FCGear CycloideGear

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FCGear CycloideGear.svg FCGear CycloideGear

Menu location
FCGear → Create a Cycloide gear
Workbenches
FCGear
Default shortcut
None
Introduced in version
v0.16
See also
FCGear InvoluteGear

Description

Cycloidal gears are very sensitive to an inaccurate adjustment of the centre distance, which then leads to a change in the transmission ratio. For these reasons, cycloidal gears are hardly found in mechanical engineering but are only used in special cases such as in the watch industry, for roots type blowers or for the drive of gear racks.

Cycloid-Gear example 1.png

From left to right: Spur gearing, helical gearing, double helical gearing

Usage

  1. Switch to the FCGear workbench icon.svg FCGear Workbench.
  2. Invoke the command several way:
  3. Change the gear parameter to the required conditions (see Properties → Data below).

Properties

Data

Base

  • DataPlacement: Placement is the location and orientation of an object in space.
  • DataLabel: User name of the object in the Tree view.

cycloid_parameter

  • Datainner_diameter: Default is 5,00. Diameter of the rolling circle of hypocycloid, normalized by the Datamodule (see also the information in Notes).
  • Dataouter_diameter: Default is 5,00. Diameter of the rolling circle of epicycloid, normalized by the Datamodule (see also the information in Notes).

gear_parameter

  • Databackslash: Default is 0,00. Backlash, also called lash or play, is the distance between the teeths at a gear pair.
  • Databeta: With the helix angle β a helical gear is created (positive value → rotation direction right, negative value → rotation direction left).
  • Dataclearance: Default is 0,25 (see also the information in Notes).
  • Datadouble_helix: True creates a double helix gear (see also the information in Notes)
  • Datahead: Additional length of the tip of the teeth, normalized by the Datamodule. Default is 0.
  • Dataheight: Value of the gear width.
  • Datamodule: Module is the ratio of the reference diameter of the gear divided by the number of teeth (see also the information in Notes).
  • Datanumpoints: Default is 15, change of the involute profile. Changing the value can lead to unexpected results.
  • Datateeth: Number of teeth.

View

The parameter descriptions of the View tab will be found in Property editor, further below at Example of the properties of a PartDesign object.

Notes

  • Cycloidal gears must always be specially matched to each other and can generally not be exchanged at will: In a gear pair, the value of inner_diameter on one gear must equal the outer_diameter on the other, and vice versa. See also the information in Properties cycloid parameter view below.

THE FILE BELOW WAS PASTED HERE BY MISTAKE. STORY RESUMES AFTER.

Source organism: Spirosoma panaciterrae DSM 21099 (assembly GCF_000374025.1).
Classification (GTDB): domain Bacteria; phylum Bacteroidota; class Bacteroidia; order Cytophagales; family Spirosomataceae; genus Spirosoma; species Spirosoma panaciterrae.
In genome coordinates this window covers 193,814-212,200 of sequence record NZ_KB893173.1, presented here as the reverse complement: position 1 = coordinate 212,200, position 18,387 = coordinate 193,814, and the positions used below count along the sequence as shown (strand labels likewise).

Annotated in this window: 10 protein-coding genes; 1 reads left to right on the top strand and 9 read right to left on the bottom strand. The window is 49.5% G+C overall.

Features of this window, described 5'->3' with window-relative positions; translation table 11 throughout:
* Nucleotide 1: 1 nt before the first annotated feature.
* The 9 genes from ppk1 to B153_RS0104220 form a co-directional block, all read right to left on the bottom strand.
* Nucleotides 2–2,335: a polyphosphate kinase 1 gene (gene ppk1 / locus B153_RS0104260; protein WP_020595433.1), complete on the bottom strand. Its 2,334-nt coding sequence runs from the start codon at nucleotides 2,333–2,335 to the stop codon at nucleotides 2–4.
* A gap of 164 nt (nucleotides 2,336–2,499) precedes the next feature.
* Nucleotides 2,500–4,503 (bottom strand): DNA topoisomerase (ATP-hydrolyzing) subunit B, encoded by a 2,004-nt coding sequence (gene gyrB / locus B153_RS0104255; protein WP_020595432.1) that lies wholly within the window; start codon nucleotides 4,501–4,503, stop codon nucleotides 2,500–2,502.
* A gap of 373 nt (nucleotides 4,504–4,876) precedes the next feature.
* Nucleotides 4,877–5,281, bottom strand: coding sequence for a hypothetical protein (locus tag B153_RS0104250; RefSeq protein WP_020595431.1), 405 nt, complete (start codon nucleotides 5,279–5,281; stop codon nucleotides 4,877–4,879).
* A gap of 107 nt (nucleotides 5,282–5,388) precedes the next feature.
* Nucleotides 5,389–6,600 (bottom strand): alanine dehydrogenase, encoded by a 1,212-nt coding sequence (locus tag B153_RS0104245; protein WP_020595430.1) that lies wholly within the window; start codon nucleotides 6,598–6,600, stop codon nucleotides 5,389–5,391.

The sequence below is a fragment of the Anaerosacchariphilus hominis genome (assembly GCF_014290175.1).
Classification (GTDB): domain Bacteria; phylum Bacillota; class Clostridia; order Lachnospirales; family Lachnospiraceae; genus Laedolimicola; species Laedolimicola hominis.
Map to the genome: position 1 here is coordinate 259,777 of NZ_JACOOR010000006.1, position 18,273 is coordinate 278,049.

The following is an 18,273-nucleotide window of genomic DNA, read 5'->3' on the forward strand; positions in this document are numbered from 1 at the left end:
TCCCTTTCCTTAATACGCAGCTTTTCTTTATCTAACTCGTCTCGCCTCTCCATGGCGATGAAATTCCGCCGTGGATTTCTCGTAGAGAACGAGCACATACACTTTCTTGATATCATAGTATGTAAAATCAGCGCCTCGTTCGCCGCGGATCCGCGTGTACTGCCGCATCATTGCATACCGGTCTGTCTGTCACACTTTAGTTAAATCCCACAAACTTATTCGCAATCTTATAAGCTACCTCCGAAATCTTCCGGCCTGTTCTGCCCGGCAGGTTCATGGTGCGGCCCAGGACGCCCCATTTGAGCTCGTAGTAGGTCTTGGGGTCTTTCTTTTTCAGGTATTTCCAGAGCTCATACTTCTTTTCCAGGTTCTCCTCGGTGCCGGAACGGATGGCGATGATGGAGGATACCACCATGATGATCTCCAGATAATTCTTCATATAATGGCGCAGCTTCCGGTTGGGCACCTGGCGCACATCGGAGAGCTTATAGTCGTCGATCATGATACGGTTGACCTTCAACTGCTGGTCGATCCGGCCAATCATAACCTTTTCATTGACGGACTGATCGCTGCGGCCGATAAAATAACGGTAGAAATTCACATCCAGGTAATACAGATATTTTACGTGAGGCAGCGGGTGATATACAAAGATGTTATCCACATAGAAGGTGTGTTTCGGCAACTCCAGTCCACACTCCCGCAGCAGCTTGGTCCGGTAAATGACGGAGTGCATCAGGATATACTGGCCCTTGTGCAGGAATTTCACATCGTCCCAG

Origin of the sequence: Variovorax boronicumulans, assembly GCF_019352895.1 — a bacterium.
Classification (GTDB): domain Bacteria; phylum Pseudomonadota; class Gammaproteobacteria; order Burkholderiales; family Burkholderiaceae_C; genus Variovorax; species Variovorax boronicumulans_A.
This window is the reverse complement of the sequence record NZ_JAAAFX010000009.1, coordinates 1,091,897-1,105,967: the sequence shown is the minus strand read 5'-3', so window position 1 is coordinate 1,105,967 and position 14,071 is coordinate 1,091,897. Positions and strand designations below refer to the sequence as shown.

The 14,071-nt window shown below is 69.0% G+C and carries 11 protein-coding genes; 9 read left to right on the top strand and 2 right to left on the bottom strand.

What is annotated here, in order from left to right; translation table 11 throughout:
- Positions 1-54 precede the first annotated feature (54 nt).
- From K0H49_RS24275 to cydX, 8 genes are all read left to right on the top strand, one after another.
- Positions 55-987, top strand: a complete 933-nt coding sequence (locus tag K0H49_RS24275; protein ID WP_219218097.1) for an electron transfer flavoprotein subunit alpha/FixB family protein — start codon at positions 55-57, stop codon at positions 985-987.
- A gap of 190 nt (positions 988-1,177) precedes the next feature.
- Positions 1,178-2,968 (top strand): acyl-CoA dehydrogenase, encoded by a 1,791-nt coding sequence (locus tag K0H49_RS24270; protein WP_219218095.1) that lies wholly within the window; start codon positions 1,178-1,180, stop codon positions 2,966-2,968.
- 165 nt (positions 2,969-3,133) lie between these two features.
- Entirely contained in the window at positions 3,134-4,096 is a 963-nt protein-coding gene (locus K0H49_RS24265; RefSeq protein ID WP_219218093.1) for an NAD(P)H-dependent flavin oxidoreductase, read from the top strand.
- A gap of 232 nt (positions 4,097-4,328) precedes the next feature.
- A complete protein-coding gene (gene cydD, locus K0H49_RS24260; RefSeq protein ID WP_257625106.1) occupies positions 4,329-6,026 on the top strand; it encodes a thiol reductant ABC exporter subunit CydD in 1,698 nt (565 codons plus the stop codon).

• clearance: At a gear pair, clearance is the distance between the tooth tip of the first gear and the tooth root of the second gear.
  • double_helix: To use the double helical gearing the helix angle β (beta) for the helical gearing must first be entered.
  • module: Using ISO (International Organization for Standardization) guidelines, Module size is designated as the unit representing gear tooth-sizes. Module (m): m = 1 (p = 3.1416), m = 2 (p = 6.2832), m = 4 (p = 12.566). If you multiply Module by Pi, you can obtain Pitch (p). Pitch is the distance between corresponding points on adjacent teeth.

Special cases

Straight line as hypocycloid

To obtain a straight line, directly towards the center, as hypocycloid, use the following expression for the Datainner_diameter: teeth / 2. Such a tooth form is often found in historical clockworks and thus called "clock toothing". A larger Dataclearance makes the effect even more visible.

Full hypocycloid/epicycloid as tooth

To obtain a gear made of complete hypocycloid and epicycloid curves use the following expressions:

  • Datainner_diameter: 0.5 + 1e-6
  • Dataouter_diameter: inner_diameter
  • Dataclearance: (-1 + inner_diameter/1mm) * 2
  • Datahead: (-1 + outer_diameter/1mm) * 2

The reference diameter is d = m * z, with m being the Datamodule and z being the Datateeth. For a complete hypocycloid, the rolling diameter has to be d_i = d / (z*2) = m*z / (z*2). And if we now normalize this by the module, we get d_in = m*z / (z*2) / m = 1 / 2. The additional explicit tolerance value (1e-6 in the expression above) is required to overcome coincidence issues.

Now the cycloids' rolling circle diameters have to match the gear's addedum/dedendum. The addendum, i.e. the tooth length above the reference circle, is 1 + Datahead. The dedendum, i.e. the tooth length below the reference circle, is 1 + Dataclearance. Both are normalized by the module, thus we need a head/clearance value of 1 - d_in. The additional / 1mm and * 2 are required to overcome shortcomings already fixed in the development version of the FCGear Workbench, but porting those fixes back to the stable version may break existing models.

Such "gears" allow the the number of teeth to be as low as two and are used as rotary vanes in pumps or compressors (cf. Roots-type Supercharger).

Infinitely large epicycloid

If the radius of the epicycloid's rolling circle becomes infinitely large, it becomes a rolling straight line. Such a degenerated epicycloid is called involute. Gears with such a tooth form are handled by the involute gear command. It is by far the most common tooth form Today.

Useful formulas

For more information see FCGear InvoluteGear.svg Involute gear.

Properties cycloid parameter view

CycloidGear inner-outer-diameter 2.svg


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